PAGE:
Sed interim dum obsideretur Crema, Mediolanenses iuraverunt cum Brixiensibus et Placentinis, et miserunt legatos ad Adrianum papam qui erat in Anagnia, et concordiam fecerunt, istae tres civitates cum eo, quod exinde non paciscerentur, vel aliquam concordiam facerent cum Federico imperatore, absque licentia Adriani papae vel eius catholici successoris; et ita iuraverunt Cremenses. Papa quoque a converso idem convenit cum eis, et convenit quod ab illa die usque ad quadraginta dies excommunicaret imperatorem qui tamen non iuravit. Accidit autem, ut infra statutam diem papa morietur.
It was also agreed, or so it was alleged, that [MGH SS 23, 350 and 351-352 (Urspergensium Chronicon)], if the Pope should die, the cardinals would elect as his successor only one of the members of the conspiracy. This story is repeated in the Chronica regia Coloniensis by Godefridus [Watterich, p. 374], where he attaches the approximate date of August 1 (which guarantees "forty days" as the true reading of the mss.), and remarks that Adrian had a consistory to discuss the excommunication of the Emperor, though the intention was never carried out due to his death. But some of the cardinals had bound themselves by oath that they would elect no one as his successor unless he was of the same opinion about excommunicating the Emperor:
Adrianus Papa, audito imperatoris adventu circa festum beati Petri quod dicitur ad vincula [August 1], cum cardinalibus suis, Romam egressus [he was at Anagni by June 15], consilium habuit, ut ipsum imperatorem excommunicaret. Sed nocte ipsa morte praeoccupatus consilium infectu reliquit. Sed dum cardinalis quidam hoc se voto pertinaci constrinxissent, quod nullum successorum, nisi qui eiusdem propositi et voluntatis erga imperatorem esset, eligerent, domnum Rulandum prioris Papae cancellarium concorditer elegerunt.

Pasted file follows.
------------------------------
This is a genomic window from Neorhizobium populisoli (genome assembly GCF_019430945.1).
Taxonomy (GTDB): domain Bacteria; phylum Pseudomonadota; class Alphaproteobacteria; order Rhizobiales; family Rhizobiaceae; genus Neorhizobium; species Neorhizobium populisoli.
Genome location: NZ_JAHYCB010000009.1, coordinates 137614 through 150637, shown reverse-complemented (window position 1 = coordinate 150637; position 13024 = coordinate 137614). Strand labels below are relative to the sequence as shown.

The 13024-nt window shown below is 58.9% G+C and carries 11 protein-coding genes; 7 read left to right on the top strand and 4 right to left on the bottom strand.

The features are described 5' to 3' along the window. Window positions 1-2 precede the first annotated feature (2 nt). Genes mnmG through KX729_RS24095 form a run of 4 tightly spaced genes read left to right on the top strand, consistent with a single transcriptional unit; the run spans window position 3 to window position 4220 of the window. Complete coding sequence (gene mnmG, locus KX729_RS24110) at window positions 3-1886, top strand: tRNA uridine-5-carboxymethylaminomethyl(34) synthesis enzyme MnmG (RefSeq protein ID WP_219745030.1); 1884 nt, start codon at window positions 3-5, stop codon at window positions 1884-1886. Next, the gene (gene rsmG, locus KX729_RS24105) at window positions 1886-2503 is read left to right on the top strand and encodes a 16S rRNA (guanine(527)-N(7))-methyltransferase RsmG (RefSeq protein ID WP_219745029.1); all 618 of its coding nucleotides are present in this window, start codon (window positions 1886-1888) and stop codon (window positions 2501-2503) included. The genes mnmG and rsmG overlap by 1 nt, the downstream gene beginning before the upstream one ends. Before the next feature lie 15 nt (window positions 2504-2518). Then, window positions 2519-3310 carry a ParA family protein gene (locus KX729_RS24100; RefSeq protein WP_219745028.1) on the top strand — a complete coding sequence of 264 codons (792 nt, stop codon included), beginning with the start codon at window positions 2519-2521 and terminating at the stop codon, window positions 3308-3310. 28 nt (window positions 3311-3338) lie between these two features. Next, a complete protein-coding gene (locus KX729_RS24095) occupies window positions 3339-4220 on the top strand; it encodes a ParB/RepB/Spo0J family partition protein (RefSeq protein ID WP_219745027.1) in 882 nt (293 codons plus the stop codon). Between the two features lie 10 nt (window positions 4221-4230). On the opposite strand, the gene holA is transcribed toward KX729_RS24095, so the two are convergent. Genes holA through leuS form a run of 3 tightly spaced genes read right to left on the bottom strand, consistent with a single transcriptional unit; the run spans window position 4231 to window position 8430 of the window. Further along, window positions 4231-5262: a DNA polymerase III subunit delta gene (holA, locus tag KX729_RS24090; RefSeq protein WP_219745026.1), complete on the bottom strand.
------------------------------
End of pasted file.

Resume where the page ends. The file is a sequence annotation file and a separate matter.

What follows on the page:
If the German chronicles are to be believed, then the Pope himself had arranged that the cardinals who supported his policies should agree to elect a successor who would continue the same policies. The question is whether he also designated Rolandus Bandinelli, his Chancellor, as his successor. Such a custom was familiar in recent papal history: Gregory VII, Victor III, Urban II, and Gelasius II, and so it would not have been unusual or unexpected. But the evidence is not clear (See Zopffel, 48; Holder, pp.65-66). What is clear is that the nine cardinals who supported the Emperor were furious.
Pope Adrian IV had been in his summer residence at Anagni when he died on Tuesday (feria tertia) September 1, 1159. The Cardinals who were at Anagni met immediately. A controvery arose (according to Bishop Ymarus of Tusculum) as to whether Adrian IV should be buried at Anagni or in Rome. According to the account of the Chapter of St. Peter's Basilica, the Senators of Rome, who were among the crowds assembled there, advised that the body be transported to Rome, which was eventually agreed to. Eberhard, the Bishop of Bamberg, wrote to the Archbishop of Salzburg in more emphatic terms about some of the information that he had received, namely, that the Senators of Rome would not grant a funeral to the deceased pope unless the Cardinals go to Rome and, after the funeral, proceed to an Election in accordance with the Canons (Watterich, 454-455):
A quibusdam familiaribus domini imperatoris annuntiatum est, quod ab his, qui senatores dicuntur, domino papae sepultura non conceditur, quoadusque cardinales in Urbe conveniant et exequiis rite celebratis in electione ordine canonico procedant.